The company became eligible to offer four-star BAP tilapia with the BAP certification of its hatchery. Its new processing plant and farm — located in Caserio Los Angeles, San Luis Peten, Guatemala — are already BAP certified, as are the feed mills from which it sources feed, Areca Feed Mill in Guatemala and Cargill de Honduras.
Four-star BAP status denotes that the product originates from a BAP-certified processing plant, farm, hatchery and feed mill. It’s the highest achievement in the BAP program.
“We are very proud of the hard work our crew put forth to obtain BAP four-star certification. It certainly is an accomplishment for a small family-run operation like Paraiso Springs. This is a big part of our quality commitment to our clients and community,” said Alejandro Palomo, president of Paraiso Springs Aquaculture Guatemala.
Currently, worldwide, there are 74 BAP-certified tilapia processing plants and 68 BAP-certified tilapia farms, representing more than 175,000 metric tons annually.
A division of the Global Aquaculture Alliance, Best Aquaculture Practices is an international certification program based on achievable, science-based and continuously improved performance standards for the entire aquaculture supply chain — farms, hatcheries, processing plants and feed mills — that assure healthful foods produced through environmentally and socially responsible means. BAP certification is based on independent audits that evaluate compliance with the BAP standards developed by the Global Aquaculture Alliance.
Aquaculture Symposium taking place on 24 of March all day at Meeting Room 2 (3rd floor) of SECC in Ho Chi Minh City Vietnam which focus on Infectious diseases of Tilapia & Strip catfish invite 4 Fisheries experts from Veterinary Pathobiology, Faculty of Veterinary Science, Chulalongkorn University Bangkok, Thailand and the specialist in Tilapia from Vietnam to join the session.
The interesting topics are Franciscellosis, Streptococcosis, Columnaris disease in Tilapia and Strip catfish and Concurrent infection & Miscellaneous diseases, Antibiotic resistance in Aquaculture, Vaccine for Tilapia and Strip catfish and close session with Viral Nervous necrosis in Tilapia. This class is special for fish farmer to understand and study how to solve the infectious diseases of Tilapia and strip catfish in Vietnam. FAVA believe that this class will create the valuable knowledge for all delegate and the 120 seats are limited.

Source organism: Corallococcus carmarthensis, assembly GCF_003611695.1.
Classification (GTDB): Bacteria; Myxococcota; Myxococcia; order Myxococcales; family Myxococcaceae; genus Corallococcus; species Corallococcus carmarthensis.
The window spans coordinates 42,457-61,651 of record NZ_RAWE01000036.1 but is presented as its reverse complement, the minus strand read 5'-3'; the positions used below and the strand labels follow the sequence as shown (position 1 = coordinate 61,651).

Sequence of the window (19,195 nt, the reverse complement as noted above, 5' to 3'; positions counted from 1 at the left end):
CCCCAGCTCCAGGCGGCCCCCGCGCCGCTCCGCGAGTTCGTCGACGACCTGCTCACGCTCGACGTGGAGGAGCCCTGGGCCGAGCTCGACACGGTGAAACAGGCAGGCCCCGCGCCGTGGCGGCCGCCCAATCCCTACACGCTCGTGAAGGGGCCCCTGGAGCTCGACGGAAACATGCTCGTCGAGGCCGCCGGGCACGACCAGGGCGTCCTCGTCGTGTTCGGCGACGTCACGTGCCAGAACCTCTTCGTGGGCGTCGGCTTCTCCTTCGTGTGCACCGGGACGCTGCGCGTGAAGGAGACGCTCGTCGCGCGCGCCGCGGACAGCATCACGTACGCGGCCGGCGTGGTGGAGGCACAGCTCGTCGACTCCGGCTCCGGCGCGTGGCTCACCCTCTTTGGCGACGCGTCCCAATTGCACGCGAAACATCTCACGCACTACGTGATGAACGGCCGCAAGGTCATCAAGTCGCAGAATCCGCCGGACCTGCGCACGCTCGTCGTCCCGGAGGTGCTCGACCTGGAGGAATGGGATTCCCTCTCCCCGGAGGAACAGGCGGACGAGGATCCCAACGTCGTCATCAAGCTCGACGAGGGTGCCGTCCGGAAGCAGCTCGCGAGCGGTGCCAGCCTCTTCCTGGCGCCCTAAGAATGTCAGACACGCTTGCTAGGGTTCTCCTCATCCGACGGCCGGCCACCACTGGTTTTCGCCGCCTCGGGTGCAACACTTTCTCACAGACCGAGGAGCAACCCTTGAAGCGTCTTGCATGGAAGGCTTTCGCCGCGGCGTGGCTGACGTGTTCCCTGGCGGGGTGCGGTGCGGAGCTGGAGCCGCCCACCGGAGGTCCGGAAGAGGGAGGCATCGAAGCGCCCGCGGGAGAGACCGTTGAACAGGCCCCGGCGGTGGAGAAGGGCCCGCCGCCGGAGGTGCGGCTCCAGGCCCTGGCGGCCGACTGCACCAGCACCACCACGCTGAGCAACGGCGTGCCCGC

All conference program, please visit here
For more information of ILDEX Vietnam 2016, please visit www.ILDEX-VIETNAM.com
AquaLINC, funded by Germany’s Federal Ministry for Economic Cooperation and Development (BMZ), aims to increase supplies of fish that are more affordable and have a higher nutritional content for consumers in Egypt and Bangladesh. Implemented by WorldFish, the project will focus on developing production models for tilapia that meet the demands of resource poor consumers and are profitable for producers and retailers.
Using feed-additives to increase the Omega 3, and micronutrient content of farmed fish will have significant benefits for all, but especially for resource poor consumers who are more likely to be under nourished.
Recent WorldFish research in Egypt and Bangladesh suggests poor consumers typically prefer purchasing less expensive, smaller fish while aquaculture production systems in both countries are increasingly geared towards producing larger fish. Focusing on a popular farmed fish, tilapia, AquaLINC will examine the business case for how to increase the production and market for smaller fish.